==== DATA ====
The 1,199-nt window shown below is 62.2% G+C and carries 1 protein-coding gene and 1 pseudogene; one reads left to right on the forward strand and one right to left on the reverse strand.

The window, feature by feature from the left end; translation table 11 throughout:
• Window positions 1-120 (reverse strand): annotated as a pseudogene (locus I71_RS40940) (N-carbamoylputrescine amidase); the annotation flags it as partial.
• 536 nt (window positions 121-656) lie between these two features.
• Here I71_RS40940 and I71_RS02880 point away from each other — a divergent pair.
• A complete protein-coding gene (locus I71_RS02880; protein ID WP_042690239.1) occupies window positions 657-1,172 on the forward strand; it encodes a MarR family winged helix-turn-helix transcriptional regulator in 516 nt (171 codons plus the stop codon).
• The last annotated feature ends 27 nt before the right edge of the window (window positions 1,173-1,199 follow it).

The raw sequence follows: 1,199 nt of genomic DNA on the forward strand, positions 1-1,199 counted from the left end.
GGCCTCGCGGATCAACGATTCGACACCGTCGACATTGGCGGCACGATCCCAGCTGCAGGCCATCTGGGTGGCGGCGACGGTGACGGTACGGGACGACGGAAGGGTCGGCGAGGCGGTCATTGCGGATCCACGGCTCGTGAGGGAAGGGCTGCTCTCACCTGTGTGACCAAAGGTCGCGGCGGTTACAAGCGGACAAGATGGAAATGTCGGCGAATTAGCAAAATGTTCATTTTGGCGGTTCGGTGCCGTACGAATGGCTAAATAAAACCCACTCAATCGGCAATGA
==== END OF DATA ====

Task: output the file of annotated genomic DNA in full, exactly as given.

The 1,199-nt window shown below is 62.2% G+C and carries 1 protein-coding gene and 1 pseudogene; one reads left to right on the forward strand and one right to left on the reverse strand.

The window, feature by feature from the left end; translation table 11 throughout:
• Window positions 1-120 (reverse strand): annotated as a pseudogene (locus I71_RS40940) (N-carbamoylputrescine amidase); the annotation flags it as partial.
• 536 nt (window positions 121-656) lie between these two features.
• Here I71_RS40940 and I71_RS02880 point away from each other — a divergent pair.
• A complete protein-coding gene (locus I71_RS02880; protein ID WP_042690239.1) occupies window positions 657-1,172 on the forward strand; it encodes a MarR family winged helix-turn-helix transcriptional regulator in 516 nt (171 codons plus the stop codon).
• The last annotated feature ends 27 nt before the right edge of the window (window positions 1,173-1,199 follow it).

The raw sequence follows: 1,199 nt of genomic DNA on the forward strand, positions 1-1,199 counted from the left end.
GGCCTCGCGGATCAACGATTCGACACCGTCGACATTGGCGGCACGATCCCAGCTGCAGGCCATCTGGGTGGCGGCGACGGTGACGGTACGGGACGACGGAAGGGTCGGCGAGGCGGTCATTGCGGATCCACGGCTCGTGAGGGAAGGGCTGCTCTCACCTGTGTGACCAAAGGTCGCGGCGGTTACAAGCGGACAAGATGGAAATGTCGGCGAATTAGCAAAATGTTCATTTTGGCGGTTCGGTGCCGTACGAATGGCTAAATAAAACCCACTCAATCGGCAATGA